Fed Chairman Ben Bernanke


Chairman Ben Bernanke


Early in 2012, Fed Chairman Ben Benanke launched the highest profile assault on the gold standard of the modern era.

“The gold standard would not be feasible for both practical reasons and policy reasons,” Bernanke told students at George Washington University on March 20. “I understand the impulse, but I think if you look at actual history the gold standard didn’t work well.”

The oddest aspect of this outright condemnation was that it was directly antithetical to the representation of the gold standard as “highly successful” made by noted authority and Federal Reserve Governor Ben Bernanke in a 2004 speech at Washington and Lee University.

In that speech, Bernanke said: “The gold standard appeared to be highly successful from about 1870 to the beginning of World War I in 1914. During the so-called ‘classical gold standard period,’ international trade and capital flows expanded markedly, and central banks experienced relatively few problems ensuring that their currencies retained their legal value.”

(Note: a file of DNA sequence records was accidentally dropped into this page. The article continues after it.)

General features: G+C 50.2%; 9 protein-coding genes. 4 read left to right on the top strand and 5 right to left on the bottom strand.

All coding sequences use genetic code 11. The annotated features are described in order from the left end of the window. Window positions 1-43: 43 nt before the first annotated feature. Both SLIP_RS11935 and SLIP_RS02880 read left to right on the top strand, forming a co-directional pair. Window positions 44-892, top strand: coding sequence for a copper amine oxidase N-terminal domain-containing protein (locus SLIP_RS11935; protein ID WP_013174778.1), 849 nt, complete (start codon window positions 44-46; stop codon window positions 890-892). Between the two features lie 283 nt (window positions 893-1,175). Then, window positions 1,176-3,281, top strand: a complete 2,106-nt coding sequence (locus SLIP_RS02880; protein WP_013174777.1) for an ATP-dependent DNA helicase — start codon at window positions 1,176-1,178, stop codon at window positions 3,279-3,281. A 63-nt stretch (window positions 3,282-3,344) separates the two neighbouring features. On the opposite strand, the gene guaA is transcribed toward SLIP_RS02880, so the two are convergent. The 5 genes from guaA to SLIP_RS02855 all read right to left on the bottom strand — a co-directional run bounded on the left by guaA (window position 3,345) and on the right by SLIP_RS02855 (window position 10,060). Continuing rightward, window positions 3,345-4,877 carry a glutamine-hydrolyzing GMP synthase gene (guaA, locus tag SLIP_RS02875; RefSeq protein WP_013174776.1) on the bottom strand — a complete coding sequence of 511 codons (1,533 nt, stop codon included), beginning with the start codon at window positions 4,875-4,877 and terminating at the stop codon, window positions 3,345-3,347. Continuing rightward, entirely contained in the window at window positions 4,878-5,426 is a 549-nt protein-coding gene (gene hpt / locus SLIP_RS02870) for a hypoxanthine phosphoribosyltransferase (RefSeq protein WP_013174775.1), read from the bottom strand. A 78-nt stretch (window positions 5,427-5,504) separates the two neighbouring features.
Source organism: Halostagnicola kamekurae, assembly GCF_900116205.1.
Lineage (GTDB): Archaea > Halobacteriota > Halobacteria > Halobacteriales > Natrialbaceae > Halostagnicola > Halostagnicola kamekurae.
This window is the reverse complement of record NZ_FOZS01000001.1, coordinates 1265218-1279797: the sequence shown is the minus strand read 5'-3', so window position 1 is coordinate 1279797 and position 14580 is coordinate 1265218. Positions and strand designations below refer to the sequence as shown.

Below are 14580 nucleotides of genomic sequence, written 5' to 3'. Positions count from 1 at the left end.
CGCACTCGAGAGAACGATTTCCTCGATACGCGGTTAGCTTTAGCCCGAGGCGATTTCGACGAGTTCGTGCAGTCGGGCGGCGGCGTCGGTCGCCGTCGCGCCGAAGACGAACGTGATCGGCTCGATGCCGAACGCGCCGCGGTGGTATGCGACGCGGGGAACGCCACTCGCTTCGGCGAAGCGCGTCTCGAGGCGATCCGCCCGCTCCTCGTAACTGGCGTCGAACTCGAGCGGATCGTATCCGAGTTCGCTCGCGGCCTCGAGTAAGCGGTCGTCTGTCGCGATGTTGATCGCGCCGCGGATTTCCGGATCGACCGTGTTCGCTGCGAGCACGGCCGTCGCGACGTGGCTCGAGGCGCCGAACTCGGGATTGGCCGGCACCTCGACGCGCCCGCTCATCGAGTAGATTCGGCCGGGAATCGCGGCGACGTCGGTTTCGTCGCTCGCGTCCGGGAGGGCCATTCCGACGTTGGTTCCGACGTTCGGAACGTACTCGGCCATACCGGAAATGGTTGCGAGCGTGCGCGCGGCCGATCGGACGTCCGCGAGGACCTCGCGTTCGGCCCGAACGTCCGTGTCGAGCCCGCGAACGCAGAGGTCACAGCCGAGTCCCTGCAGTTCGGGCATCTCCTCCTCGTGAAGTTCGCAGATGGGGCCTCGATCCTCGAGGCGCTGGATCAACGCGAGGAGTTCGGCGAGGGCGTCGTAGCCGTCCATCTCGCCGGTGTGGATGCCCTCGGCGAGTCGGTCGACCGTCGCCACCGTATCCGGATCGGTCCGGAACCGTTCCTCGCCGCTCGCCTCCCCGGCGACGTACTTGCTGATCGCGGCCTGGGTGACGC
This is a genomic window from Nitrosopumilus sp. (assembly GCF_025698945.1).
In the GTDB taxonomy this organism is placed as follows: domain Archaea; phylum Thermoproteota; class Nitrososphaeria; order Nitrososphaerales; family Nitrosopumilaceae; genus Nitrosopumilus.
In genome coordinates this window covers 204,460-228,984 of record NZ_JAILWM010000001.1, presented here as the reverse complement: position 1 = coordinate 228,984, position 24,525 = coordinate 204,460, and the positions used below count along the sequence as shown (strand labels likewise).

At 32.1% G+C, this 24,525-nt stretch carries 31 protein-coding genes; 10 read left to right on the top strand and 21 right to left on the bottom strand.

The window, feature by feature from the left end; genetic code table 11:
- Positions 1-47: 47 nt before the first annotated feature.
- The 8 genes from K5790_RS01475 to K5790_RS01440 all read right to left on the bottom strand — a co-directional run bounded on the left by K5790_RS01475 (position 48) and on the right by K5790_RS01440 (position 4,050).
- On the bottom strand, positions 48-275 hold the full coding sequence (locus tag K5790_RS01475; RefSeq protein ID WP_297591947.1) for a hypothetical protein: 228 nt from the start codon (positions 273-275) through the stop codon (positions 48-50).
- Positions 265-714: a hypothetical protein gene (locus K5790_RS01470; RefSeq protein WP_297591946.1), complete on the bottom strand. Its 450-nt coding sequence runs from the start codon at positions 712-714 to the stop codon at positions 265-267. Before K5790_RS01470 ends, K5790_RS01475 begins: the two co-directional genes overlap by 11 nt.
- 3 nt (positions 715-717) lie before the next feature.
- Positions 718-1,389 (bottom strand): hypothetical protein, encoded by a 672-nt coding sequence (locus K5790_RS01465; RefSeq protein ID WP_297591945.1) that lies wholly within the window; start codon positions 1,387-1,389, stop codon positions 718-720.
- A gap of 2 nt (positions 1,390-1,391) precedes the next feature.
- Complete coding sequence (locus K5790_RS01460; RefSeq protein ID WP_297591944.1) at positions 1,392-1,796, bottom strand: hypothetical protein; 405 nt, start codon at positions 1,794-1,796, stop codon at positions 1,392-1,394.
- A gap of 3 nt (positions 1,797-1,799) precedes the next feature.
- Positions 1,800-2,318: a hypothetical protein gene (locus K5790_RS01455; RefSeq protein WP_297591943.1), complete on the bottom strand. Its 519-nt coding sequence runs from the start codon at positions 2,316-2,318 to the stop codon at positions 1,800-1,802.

Moreover, in 1990 then-professor Ben Bernanke, in a 1990 NBER Working Paper (writing with Harold James), referred to the world monetary breakdown that resulted in the Great Depression a result not of the gold standard but of a “mismanaged international gold standard” — an allusion to the gold-exchange standard adopted in Genoa in 1922 which Professor Jacques Rueff called a “grotesque caricature” of the classical gold standard.

Bernanke’s indictment of gold is hard to decipher.  As stated in a March 26, 2012 article in Roll Call:

[T]he quality of a gold-linked dollar has become more, not less, accepted since 2004. The Bank of England published a paper titled “Financial Stability Paper No. 13 — December 2011, Reform of the International Monetary and Financial System.” It makes a startling observation:

“The paper sets out three objectives for a well-functioning IMFS: i) internal balance, ii) allocative efficiency and iii) financial stability. The IMFS has functioned under a number of different regimes over the past 150 years and each has placed different weights on these three objectives. Overall, the evidence is that today’s system has performed poorly against each of its three objectives, at least compared with the Bretton Woods System,” the paper says.

In plain English: The contemporary world dollar standard has been a great disappointment percent — a failure — compared with the very diluted form of the gold standard established under the Bretton Woods regime.